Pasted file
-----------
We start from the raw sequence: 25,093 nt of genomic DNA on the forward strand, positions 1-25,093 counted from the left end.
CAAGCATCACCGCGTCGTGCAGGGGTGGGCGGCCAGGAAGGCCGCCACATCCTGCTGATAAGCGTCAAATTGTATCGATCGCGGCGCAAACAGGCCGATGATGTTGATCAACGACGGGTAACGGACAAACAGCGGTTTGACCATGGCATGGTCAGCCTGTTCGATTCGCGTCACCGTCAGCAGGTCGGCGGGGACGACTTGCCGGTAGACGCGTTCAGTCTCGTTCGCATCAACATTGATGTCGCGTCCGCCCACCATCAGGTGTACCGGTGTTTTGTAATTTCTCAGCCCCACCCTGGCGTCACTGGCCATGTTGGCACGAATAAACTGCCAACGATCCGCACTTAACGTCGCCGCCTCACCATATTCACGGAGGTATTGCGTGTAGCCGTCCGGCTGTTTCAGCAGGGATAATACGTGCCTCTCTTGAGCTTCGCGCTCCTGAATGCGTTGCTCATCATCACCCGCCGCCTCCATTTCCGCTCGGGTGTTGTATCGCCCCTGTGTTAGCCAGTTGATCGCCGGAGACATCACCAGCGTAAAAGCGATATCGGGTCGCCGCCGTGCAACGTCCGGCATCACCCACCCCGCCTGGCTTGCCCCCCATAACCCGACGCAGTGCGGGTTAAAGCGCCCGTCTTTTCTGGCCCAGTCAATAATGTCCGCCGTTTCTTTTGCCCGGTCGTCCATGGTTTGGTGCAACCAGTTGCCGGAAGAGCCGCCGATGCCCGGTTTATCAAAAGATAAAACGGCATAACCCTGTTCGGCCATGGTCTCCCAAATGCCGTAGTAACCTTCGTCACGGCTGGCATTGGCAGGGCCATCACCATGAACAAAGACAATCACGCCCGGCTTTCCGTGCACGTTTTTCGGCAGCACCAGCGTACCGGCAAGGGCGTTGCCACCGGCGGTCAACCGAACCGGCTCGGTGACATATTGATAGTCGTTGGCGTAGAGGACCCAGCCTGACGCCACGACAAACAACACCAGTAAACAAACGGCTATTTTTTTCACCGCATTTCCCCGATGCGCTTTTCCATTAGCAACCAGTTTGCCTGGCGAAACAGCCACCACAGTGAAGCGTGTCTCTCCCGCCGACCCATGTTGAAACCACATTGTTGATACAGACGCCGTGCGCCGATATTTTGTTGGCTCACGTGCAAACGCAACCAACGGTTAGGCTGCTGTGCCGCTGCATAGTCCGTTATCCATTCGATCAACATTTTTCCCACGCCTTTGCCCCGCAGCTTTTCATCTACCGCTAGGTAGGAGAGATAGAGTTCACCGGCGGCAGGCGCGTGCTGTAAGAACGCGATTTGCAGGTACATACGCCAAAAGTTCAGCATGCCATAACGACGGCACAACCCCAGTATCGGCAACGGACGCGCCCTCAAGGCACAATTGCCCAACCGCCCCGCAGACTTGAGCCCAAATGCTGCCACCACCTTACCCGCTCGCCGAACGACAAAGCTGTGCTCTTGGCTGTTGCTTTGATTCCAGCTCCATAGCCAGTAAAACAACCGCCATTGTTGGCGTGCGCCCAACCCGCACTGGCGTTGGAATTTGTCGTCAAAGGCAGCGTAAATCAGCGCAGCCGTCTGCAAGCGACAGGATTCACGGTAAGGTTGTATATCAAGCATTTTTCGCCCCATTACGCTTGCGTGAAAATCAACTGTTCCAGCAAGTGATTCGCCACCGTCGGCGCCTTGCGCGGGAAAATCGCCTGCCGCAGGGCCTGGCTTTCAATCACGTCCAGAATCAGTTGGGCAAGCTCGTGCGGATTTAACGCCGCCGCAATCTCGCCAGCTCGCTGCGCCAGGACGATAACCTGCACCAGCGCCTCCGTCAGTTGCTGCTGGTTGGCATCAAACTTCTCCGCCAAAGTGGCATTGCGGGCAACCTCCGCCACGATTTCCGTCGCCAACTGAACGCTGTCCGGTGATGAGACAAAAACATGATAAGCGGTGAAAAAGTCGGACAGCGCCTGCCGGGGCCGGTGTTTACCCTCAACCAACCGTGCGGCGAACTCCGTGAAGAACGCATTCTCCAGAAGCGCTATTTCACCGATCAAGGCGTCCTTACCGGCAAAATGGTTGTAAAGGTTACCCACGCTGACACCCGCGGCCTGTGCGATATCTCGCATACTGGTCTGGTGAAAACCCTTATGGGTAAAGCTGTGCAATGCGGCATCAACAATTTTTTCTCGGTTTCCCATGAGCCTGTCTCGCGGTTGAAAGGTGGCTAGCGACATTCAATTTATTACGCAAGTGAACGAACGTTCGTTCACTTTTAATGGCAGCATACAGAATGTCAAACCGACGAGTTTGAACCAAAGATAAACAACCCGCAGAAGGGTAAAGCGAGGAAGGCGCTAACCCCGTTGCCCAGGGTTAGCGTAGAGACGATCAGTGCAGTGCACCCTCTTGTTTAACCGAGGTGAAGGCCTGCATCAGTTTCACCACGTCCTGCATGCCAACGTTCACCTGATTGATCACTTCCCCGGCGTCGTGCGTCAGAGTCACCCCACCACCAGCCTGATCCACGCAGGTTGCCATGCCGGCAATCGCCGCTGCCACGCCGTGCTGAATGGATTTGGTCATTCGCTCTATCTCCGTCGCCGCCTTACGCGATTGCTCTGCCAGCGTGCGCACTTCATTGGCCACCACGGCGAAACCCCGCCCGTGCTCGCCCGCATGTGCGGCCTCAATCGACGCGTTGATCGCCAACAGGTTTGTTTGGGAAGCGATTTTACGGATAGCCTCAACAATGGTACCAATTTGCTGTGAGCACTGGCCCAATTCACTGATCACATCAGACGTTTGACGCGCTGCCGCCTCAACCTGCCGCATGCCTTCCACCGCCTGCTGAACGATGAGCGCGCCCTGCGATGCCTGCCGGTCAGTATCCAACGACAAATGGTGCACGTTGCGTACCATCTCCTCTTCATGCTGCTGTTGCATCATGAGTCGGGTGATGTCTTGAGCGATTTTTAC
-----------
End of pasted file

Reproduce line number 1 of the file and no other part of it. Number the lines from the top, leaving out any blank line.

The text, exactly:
We start from the raw sequence: 25,093 nt of genomic DNA on the forward strand, positions 1-25,093 counted from the left end.